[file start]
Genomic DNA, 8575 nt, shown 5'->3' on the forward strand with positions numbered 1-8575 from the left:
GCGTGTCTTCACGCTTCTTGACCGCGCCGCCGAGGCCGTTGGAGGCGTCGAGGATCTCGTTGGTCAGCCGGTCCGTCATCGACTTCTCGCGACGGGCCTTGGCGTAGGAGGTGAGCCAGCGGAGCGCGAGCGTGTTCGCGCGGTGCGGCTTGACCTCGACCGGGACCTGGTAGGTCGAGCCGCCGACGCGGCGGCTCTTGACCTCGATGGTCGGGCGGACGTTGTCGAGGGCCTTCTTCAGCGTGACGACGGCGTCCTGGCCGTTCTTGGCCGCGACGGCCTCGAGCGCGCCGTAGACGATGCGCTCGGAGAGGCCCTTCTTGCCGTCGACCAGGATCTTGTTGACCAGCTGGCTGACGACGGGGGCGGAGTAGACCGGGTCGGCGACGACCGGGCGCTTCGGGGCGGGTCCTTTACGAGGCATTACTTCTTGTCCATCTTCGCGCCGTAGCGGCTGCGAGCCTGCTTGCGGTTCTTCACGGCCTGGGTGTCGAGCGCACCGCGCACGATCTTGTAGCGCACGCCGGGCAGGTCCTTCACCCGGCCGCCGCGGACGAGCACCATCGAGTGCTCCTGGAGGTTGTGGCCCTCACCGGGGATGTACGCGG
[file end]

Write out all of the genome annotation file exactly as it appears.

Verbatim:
Genomic DNA, 8575 nt, shown 5'->3' on the forward strand with positions numbered 1-8575 from the left:
GCGTGTCTTCACGCTTCTTGACCGCGCCGCCGAGGCCGTTGGAGGCGTCGAGGATCTCGTTGGTCAGCCGGTCCGTCATCGACTTCTCGCGACGGGCCTTGGCGTAGGAGGTGAGCCAGCGGAGCGCGAGCGTGTTCGCGCGGTGCGGCTTGACCTCGACCGGGACCTGGTAGGTCGAGCCGCCGACGCGGCGGCTCTTGACCTCGATGGTCGGGCGGACGTTGTCGAGGGCCTTCTTCAGCGTGACGACGGCGTCCTGGCCGTTCTTGGCCGCGACGGCCTCGAGCGCGCCGTAGACGATGCGCTCGGAGAGGCCCTTCTTGCCGTCGACCAGGATCTTGTTGACCAGCTGGCTGACGACGGGGGCGGAGTAGACCGGGTCGGCGACGACCGGGCGCTTCGGGGCGGGTCCTTTACGAGGCATTACTTCTTGTCCATCTTCGCGCCGTAGCGGCTGCGAGCCTGCTTGCGGTTCTTCACGGCCTGGGTGTCGAGCGCACCGCGCACGATCTTGTAGCGCACGCCGGGCAGGTCCTTCACCCGGCCGCCGCGGACGAGCACCATCGAGTGCTCCTGGAGGTTGTGGCCCTCACCGGGGATGTACGCGG